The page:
Hsc Belonging- the Simple Gift

In its essence, The Simple Gift, explores belonging as a personally transformative process intrinsically linked to the development of conscience and identity. -­? In Billy, Herrick has created a character who journeys from a psychic and physical space of dislocation and isolation to a space of attachment and community. -­? However, Herrick provides an intricate tapestry in which ‘belonging’ via connection to others is only possible once characters acknowledge their connection to their own self: their conscience and their identity. -­? In this sense, The Simple Gift is story of self-­? healing and self-­? enlightenment as we watch the novel’s protagonist, Billy, come of age. (The verse novel plays on aspects of the bildungsroman genre). -­? The verse novel is written in the first person allowing the reader direct access to the characters’ thoughts and as such, fostering his or her connection with them. -­? The use of the first person also authenticates each of the characters making them more likable and understandable. There is little emotionality in the characters’ voices and as such, we are able to more authentically ‘observe’ the characters and form more meaningful judgments about hem. This allows the reader to engage with the text more openly and encourages our attachment to it and its characters. -­? -­? Herrick also avoids overly poetic language in order to render the authentic voice of the characters and avoid distancing his reader. He makes the novel distinctly Australian via the use of vernacular, sense of place and direct references by the characters. In doing so, the reader copyright©ecriture2011 1 understands that he is commenting on how a young person may negotiate experiences of belonging in this particular context. -­?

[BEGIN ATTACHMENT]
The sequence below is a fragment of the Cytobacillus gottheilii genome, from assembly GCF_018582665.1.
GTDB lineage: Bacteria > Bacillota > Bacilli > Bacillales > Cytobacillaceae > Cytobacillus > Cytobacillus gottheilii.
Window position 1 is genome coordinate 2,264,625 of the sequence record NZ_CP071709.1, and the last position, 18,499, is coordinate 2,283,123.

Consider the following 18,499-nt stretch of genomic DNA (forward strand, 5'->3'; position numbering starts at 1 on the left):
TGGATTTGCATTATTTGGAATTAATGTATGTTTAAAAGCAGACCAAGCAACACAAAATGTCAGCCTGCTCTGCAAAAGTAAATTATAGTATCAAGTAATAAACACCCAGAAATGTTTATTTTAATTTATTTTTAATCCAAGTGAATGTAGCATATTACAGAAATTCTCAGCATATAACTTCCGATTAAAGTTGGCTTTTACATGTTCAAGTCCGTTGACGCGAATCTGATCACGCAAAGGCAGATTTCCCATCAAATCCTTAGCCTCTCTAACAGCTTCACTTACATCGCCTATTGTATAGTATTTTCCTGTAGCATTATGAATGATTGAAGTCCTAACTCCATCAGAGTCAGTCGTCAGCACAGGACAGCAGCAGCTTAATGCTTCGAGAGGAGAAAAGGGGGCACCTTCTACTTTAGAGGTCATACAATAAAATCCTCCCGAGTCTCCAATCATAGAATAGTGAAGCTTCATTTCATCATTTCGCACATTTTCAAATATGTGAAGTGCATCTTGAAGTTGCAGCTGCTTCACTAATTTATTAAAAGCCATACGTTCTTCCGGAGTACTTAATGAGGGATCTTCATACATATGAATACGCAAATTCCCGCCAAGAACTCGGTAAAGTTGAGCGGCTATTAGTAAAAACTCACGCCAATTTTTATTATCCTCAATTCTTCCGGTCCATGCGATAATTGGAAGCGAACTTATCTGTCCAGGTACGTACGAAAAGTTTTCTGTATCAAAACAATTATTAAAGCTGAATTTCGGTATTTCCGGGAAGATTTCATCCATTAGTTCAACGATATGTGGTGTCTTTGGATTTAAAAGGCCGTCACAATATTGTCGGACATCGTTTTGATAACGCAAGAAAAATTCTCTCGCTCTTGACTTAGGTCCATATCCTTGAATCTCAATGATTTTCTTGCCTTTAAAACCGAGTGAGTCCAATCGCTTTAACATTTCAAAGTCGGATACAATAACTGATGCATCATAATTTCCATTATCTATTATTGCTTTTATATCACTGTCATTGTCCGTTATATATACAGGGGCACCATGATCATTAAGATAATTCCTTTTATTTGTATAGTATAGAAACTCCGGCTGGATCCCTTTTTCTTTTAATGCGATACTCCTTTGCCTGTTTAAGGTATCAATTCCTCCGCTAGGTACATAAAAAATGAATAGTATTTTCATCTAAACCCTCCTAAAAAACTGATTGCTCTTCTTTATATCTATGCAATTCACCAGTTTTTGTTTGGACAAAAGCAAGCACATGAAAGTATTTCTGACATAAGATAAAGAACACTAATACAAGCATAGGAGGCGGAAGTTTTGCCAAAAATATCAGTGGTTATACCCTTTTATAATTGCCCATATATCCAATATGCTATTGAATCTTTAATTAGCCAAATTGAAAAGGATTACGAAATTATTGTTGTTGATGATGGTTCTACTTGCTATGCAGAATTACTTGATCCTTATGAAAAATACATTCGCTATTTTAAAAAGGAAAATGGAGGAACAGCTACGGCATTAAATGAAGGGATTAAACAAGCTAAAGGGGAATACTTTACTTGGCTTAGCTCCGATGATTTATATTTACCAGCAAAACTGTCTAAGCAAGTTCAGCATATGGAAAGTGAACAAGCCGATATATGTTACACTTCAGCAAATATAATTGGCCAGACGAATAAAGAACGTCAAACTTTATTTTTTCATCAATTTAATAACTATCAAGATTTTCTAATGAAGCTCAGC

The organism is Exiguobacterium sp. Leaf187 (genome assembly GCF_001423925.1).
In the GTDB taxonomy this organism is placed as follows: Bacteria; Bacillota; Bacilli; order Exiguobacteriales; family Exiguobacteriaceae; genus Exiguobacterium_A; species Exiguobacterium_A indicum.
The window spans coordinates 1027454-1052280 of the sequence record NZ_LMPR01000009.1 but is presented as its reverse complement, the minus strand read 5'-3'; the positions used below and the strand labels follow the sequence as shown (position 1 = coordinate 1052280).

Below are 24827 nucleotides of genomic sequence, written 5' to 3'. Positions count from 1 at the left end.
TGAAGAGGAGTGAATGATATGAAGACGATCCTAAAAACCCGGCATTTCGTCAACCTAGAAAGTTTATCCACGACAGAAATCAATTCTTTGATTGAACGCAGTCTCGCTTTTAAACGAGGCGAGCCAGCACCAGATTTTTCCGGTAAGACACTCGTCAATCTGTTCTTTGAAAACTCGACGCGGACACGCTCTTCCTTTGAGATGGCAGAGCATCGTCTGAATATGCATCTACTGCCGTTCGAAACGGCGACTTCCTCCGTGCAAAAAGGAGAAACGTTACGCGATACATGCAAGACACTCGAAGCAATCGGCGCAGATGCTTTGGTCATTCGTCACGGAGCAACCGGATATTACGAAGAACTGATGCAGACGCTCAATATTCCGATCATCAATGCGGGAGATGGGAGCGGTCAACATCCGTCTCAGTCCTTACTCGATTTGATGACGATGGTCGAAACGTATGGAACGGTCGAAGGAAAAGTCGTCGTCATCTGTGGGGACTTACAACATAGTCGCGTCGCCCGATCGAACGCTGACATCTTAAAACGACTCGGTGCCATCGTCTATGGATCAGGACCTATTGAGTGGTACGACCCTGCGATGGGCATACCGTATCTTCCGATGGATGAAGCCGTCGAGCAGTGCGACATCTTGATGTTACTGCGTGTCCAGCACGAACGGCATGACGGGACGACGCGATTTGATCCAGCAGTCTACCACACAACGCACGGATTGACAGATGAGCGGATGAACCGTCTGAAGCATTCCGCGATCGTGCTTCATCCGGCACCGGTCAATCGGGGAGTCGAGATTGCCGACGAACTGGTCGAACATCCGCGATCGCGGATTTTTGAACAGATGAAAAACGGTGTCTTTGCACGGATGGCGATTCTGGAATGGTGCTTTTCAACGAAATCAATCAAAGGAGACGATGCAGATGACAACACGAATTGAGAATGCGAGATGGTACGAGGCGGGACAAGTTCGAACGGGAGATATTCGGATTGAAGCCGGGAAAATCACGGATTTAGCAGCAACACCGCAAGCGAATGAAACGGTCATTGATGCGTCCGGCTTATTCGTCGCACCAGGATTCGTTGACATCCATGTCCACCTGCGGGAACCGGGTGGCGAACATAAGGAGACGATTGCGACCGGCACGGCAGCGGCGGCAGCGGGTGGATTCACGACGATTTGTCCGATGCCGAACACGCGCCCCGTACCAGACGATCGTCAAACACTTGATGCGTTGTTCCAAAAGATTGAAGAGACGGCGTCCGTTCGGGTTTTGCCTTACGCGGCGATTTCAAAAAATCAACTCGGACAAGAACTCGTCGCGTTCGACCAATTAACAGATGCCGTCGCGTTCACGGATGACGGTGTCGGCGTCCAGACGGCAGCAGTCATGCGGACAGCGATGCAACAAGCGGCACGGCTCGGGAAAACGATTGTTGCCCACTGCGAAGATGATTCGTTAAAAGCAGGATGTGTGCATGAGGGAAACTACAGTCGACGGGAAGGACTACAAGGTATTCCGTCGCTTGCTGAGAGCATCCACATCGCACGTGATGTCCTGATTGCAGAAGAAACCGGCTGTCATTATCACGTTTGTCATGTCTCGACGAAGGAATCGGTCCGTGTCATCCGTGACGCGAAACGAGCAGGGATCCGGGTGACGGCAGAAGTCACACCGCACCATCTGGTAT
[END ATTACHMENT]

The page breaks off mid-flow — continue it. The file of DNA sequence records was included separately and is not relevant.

Motifs and symbols (keys, windows, rain, gifts, food, water, hands, ouses) are littered throughout the novel as Herrick signposts the important moments of the characters’ journeys of self-­? discovery and belonging. Context -­? In an interview on his website, Herrick provides information regarding the context of the verse novel. He stayed in a disused railway carriage in Ballarat when he was young, travelling around the country. He remembers it as very warm and comfortable and was struck by how secure it felt (thus introducing the importance of place in the novel’s treatment of belonging). -­? Herrick says that during this time traveling he felt a sense of freedom and had a ‘very relaxed ife. ’ Importantly, this feeling of freedom bought with it a feeling of security and connection (to his experience and the people he met). Despite the transient lifestyle (representative normally of dislocation), Herrick felt at peace. -­? You may argue that in recreating this setting and this experience in The Simple Gift, Herrick is revisiting or attaching to a time he associates with security, self-­? worth and freedom. -­? However, this experience is juxtaposed with that of Billy’s (which is less secure albeit transformative) and this juxtaposition suggests Herrick’s comment on Australian society today. Billy’s family reakdown and social isolation suggests broader social issues. -­?